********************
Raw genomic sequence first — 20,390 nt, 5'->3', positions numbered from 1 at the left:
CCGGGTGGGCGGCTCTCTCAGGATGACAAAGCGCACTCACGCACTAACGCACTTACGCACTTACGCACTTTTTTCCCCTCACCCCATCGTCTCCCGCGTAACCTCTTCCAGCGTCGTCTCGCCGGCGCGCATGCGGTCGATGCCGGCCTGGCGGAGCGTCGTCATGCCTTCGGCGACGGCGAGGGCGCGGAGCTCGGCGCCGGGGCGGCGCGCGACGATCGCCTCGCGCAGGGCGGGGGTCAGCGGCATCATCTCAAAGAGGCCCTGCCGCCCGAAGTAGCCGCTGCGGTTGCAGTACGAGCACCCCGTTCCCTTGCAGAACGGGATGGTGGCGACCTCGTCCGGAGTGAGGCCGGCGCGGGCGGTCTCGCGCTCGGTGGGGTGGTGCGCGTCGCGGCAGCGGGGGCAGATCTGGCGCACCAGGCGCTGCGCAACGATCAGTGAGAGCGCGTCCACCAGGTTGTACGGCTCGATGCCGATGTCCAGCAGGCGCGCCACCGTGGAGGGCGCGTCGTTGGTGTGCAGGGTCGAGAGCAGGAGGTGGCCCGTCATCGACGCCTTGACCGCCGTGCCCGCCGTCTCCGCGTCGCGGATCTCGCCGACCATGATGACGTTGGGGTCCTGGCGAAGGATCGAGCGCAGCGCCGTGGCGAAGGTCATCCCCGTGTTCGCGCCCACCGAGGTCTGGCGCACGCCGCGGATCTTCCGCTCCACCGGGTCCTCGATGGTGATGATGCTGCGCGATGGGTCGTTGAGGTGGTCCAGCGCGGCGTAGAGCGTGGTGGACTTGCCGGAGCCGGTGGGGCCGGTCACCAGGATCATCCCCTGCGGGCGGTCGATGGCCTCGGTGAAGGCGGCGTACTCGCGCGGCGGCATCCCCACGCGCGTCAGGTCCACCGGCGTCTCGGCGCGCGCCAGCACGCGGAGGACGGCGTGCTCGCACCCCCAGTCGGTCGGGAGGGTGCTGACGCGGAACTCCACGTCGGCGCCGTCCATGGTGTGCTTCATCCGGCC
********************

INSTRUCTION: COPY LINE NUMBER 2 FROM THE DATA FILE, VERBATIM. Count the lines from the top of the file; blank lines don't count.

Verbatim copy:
CCGGGTGGGCGGCTCTCTCAGGATGACAAAGCGCACTCACGCACTAACGCACTTACGCACTTACGCACTTTTTTCCCCTCACCCCATCGTCTCCCGCGTAACCTCTTCCAGCGTCGTCTCGCCGGCGCGCATGCGGTCGATGCCGGCCTGGCGGAGCGTCGTCATGCCTTCGGCGACGGCGAGGGCGCGGAGCTCGGCGCCGGGGCGGCGCGCGACGATCGCCTCGCGCAGGGCGGGGGTCAGCGGCATCATCTCAAAGAGGCCCTGCCGCCCGAAGTAGCCGCTGCGGTTGCAGTACGAGCACCCCGTTCCCTTGCAGAACGGGATGGTGGCGACCTCGTCCGGAGTGAGGCCGGCGCGGGCGGTCTCGCGCTCGGTGGGGTGGTGCGCGTCGCGGCAGCGGGGGCAGATCTGGCGCACCAGGCGCTGCGCAACGATCAGTGAGAGCGCGTCCACCAGGTTGTACGGCTCGATGCCGATGTCCAGCAGGCGCGCCACCGTGGAGGGCGCGTCGTTGGTGTGCAGGGTCGAGAGCAGGAGGTGGCCCGTCATCGACGCCTTGACCGCCGTGCCCGCCGTCTCCGCGTCGCGGATCTCGCCGACCATGATGACGTTGGGGTCCTGGCGAAGGATCGAGCGCAGCGCCGTGGCGAAGGTCATCCCCGTGTTCGCGCCCACCGAGGTCTGGCGCACGCCGCGGATCTTCCGCTCCACCGGGTCCTCGATGGTGATGATGCTGCGCGATGGGTCGTTGAGGTGGTCCAGCGCGGCGTAGAGCGTGGTGGACTTGCCGGAGCCGGTGGGGCCGGTCACCAGGATCATCCCCTGCGGGCGGTCGATGGCCTCGGTGAAGGCGGCGTACTCGCGCGGCGGCATCCCCACGCGCGTCAGGTCCACCGGCGTCTCGGCGCGCGCCAGCACGCGGAGGACGGCGTGCTCGCACCCCCAGTCGGTCGGGAGGGTGCTGACGCGGAACTCCACGTCGGCGCCGTCCATGGTGTGCTTCATCCGGCC